Market Forces and Own Rates
A modest wordpress through its linkback facility can sometimes trigger vigorous internet discussions. As my post yesterday on multiple own rates did which triggered discussion by David Grasner and then Nick Rowe, with follow up in the comments by Richard Murphy and JP Koning.
Laiton (sic) apparently thinks that there could be multiple real own rates, but seems to me to overlook the market forces that tend to equalize own rates, market forces wonderfully described by Keynes in chapter 17.
No it is not market forces that ‘equalise’ own rates it is market forces which create own rates. The point I was making that it is the money market not product markets which equalises interest rates was missed.
In the supermarket yesterday, the same physical product but two commodities. Unripe mangos half the price of ripe ones. It says on the packet keep them in your fridge for a few days to ripen. Here we have a commodity with a very high own rate.
Market forces do not lead to the convergence of own rates between ripe and unripe mangos, rather it is the product market which always and everywhere leads to the divergence of own rates.
Market forces will erode differences in cost between a single commodities but here we are talking about two different commodities with the same cost structure to the producer.
My post was triggered by the comment to the debate from Daniel Kuehn
So what accounts for the different observable own-rates on Chicago and Minneapolis wheat? First, you have to take into account storage. Sure, you may earn more holding Chicago wheat, but storage costs may be far higher in Chicago so that final returns are equalized. You also have to think about risk.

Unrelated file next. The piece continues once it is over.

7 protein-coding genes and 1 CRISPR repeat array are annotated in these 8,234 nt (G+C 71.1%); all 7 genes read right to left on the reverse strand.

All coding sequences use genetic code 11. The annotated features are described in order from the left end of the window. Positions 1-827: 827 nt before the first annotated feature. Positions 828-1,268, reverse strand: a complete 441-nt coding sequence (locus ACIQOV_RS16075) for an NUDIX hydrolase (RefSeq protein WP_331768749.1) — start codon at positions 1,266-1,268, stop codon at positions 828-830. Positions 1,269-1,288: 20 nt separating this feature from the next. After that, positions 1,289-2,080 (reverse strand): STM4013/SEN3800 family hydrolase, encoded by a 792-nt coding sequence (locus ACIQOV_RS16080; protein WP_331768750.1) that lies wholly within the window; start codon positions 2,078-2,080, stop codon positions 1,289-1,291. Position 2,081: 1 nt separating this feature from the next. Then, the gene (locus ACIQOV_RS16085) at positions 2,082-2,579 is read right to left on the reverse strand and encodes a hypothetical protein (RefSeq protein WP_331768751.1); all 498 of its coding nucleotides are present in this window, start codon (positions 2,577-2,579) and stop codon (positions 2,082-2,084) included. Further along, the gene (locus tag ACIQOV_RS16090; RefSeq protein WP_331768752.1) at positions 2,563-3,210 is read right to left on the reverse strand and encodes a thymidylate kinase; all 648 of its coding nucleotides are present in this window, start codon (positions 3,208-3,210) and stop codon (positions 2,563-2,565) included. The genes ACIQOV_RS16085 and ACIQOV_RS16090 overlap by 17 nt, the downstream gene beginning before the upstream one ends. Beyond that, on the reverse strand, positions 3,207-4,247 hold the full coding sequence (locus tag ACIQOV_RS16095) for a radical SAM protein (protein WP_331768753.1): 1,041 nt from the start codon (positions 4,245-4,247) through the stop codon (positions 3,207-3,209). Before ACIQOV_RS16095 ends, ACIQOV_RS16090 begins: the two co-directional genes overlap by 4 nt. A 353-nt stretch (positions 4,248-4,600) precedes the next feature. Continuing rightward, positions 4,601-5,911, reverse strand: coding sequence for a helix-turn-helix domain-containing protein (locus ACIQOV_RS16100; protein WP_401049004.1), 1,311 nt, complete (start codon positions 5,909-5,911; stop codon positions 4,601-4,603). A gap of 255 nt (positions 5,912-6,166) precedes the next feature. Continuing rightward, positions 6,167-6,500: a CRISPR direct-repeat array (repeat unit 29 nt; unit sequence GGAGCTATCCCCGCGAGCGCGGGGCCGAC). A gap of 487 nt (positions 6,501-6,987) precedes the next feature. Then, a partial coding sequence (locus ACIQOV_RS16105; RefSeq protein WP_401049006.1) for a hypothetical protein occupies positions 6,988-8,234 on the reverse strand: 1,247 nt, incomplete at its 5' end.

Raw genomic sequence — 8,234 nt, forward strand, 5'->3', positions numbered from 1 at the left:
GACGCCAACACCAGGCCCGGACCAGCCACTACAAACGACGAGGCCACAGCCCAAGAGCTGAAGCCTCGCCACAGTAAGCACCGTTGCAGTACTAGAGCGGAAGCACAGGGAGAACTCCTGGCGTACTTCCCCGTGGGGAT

JP Konings comments
The above is really just a restatement of John Maynard Keynes’s Chapter 17 of the General Theory.
Chapter 17 of course was concerned with the equalization of the investment returns. The quote from the chapter which sums it up is
the total return expected from the ownership of an asset over a period is equal to its yield minus its carrying cost plus its liquidity-premium, i.e. to q – c + l. That is to say, q – c + l is the own-rate of interest of any commodity, where q, c and l are measured in terms of itself as the standard.
Then he set out an investment schedule
As output increases, own-rates of interest decline to levels at which one asset after another falls below the standard of profitable production; — until, finally, one or more own-rates of interest remain at a level which is above that of the marginal efficiency of any asset whatever.
But there is an error here, either of clarity of exposition or theory, because at the profitability frontier what is being equalised is the rate of profit on investments not those aspects of return which are time variant. Costs of carry and liquidity premiums (which are likely to be relatively time inelastic) may more than outweigh differential yields, the primary cause of differential own rates, as in our example above. Keynes example is of an investor investing directly in one of many possible production processes and receiving all profits, not of an investor investing in one of many possible firms each with different rates of profit.
And let us underline we are talking about own rates in a monetary economy not in some hypothetical barter economy (where costs of carry and liquidity premiums would be way different).
Minky’s concept of dual markets is useful here. In output prices differential yields create differential own rates however the asset price market through the money & equity market equalises rates of profit on those products.